If ever there was an award for the most entertaining team of the World Cup, England would have won it hands down. Six thrilling games out of six is more than that one could ask for and England have come out of the league stage scarred and bruised. But most importantly they survived! Unfortunately there is no such award and England need to win three more games if they are to live their dream of winning the World Cup.
England’s problem have neither been their batting (they scored 329 against Ireland and chased 337 against India) nor their bowling (they successfully defended 170 against South Africa and 243 against West Indies). Their problem has been the inconsistency – the failure of the batting and bowling to click in the same match. The injuries to key players continued to haunt them during the tournament. After they lost Eoin Morgan, their best player for the last couple of years, Kevin Pietersen was ruled out after two games due to a recurring hernia injury. Stuart Broad, who was the most influential in their victory over South Africa, was then ruled out. Pietersen was replaced by Morgan himself but that left a hole at the top of the order. Prior, who has been asked to open the innings in the absence of Pietersen, has managed only 36 runs in his two innings and has looked out of sorts.
The positives for England have been that every player has chipped in their bit in contributing to the victories. Ravi Bopara struck a match winning 60 against the Proteas and his gentle medium pace played a crucial role in restricting the West Indies. Strauss has been magnificent throughout the tournament while Trott, the most consistent. Bell has wasted good starts quite consistently and England will need their No. 4 to score more than 30 odd if they are to progress further in the tournament. Broad’s replacement Chris Tremlett was taken to the cleaners by Chris Gayle but he contributed in his own way – by pulling off a wonderful catch to dismiss the No.10 Roach! James Tredwell picked up the Man of the Match in his only game against the West Indies.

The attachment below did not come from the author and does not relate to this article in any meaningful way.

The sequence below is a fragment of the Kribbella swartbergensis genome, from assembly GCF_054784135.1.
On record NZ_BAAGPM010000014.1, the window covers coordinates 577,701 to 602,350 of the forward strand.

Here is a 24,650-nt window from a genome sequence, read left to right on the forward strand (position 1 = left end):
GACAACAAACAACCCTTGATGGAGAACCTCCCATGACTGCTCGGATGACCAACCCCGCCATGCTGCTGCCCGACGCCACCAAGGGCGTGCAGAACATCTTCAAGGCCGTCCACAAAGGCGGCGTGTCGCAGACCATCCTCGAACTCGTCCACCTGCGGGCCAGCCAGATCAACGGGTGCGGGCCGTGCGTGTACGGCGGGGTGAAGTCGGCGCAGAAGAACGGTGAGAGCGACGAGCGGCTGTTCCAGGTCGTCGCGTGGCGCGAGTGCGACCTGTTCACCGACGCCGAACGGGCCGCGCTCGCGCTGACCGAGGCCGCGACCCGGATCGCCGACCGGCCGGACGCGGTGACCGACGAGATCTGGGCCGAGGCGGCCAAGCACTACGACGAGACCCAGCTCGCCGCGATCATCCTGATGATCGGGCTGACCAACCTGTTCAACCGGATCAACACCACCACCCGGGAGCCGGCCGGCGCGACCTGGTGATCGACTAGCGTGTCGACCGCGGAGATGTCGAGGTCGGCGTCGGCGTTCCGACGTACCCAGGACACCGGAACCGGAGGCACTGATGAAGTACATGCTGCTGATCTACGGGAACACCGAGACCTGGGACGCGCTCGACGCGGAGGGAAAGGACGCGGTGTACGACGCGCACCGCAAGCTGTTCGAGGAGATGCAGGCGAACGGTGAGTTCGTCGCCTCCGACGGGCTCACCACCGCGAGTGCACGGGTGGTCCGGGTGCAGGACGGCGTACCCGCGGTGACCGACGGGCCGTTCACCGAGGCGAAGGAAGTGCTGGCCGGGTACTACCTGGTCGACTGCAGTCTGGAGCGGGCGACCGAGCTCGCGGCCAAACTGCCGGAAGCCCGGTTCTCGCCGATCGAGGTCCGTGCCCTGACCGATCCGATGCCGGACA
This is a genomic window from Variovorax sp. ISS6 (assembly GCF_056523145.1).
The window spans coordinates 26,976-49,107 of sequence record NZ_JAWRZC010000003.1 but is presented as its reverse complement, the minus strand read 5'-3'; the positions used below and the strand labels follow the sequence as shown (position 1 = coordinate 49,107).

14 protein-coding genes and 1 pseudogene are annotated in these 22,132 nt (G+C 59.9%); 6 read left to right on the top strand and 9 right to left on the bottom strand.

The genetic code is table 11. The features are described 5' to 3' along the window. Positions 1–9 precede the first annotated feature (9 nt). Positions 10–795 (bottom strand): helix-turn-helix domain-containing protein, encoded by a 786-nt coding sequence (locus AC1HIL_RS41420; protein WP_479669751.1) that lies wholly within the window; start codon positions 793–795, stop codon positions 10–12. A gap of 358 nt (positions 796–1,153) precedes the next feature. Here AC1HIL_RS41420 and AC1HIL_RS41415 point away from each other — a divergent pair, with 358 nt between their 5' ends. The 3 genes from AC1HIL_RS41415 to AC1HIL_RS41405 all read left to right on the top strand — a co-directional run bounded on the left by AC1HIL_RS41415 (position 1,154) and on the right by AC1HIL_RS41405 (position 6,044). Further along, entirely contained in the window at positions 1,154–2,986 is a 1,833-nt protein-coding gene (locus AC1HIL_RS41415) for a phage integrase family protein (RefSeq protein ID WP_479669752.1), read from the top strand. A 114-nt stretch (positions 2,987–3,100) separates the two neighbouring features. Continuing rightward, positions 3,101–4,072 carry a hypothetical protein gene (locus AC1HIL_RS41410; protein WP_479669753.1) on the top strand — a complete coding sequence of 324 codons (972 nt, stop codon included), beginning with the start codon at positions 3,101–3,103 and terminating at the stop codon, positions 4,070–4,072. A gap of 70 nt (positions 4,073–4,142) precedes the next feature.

England have chopped and changed their No. 7, or allrounder as you would like to call it, more often than the UDRS changes the umpire’s decision. After Michael Yardy had a good game with the ball against India, he struggled to keep his form going against South Africa. They picked up Luke Wright for his first game against the West Indies and he contributed with an useful 44.
The form of Collingwood, who will retire at the end of the tournament, is another cause for concern for the Poms. After two disastrous outings with the bat, Collingwood was dropped for the match against South Africa and then batted at No.7 against Bangladesh where he could contribute only 14. Swann and Bresnan have been England’s best bowlers while Anderson has had a nightmare of a tournament. Shehzad almost helped an England comeback against Bangladesh but a hamstring strain ruled him out for the rest of the tournament.
England have paid no respect to the rankings by beating the higher ranked teams and losing to the lower ranked ones. But they have been the life of the tournament by winning matches that they should have lost and vice versa and even if England were to get knocked out by Sri Lanka in the quarterfinal, you can be assured that they would have fought tooth and nail for every run and for every wicket till the last ball is bowled.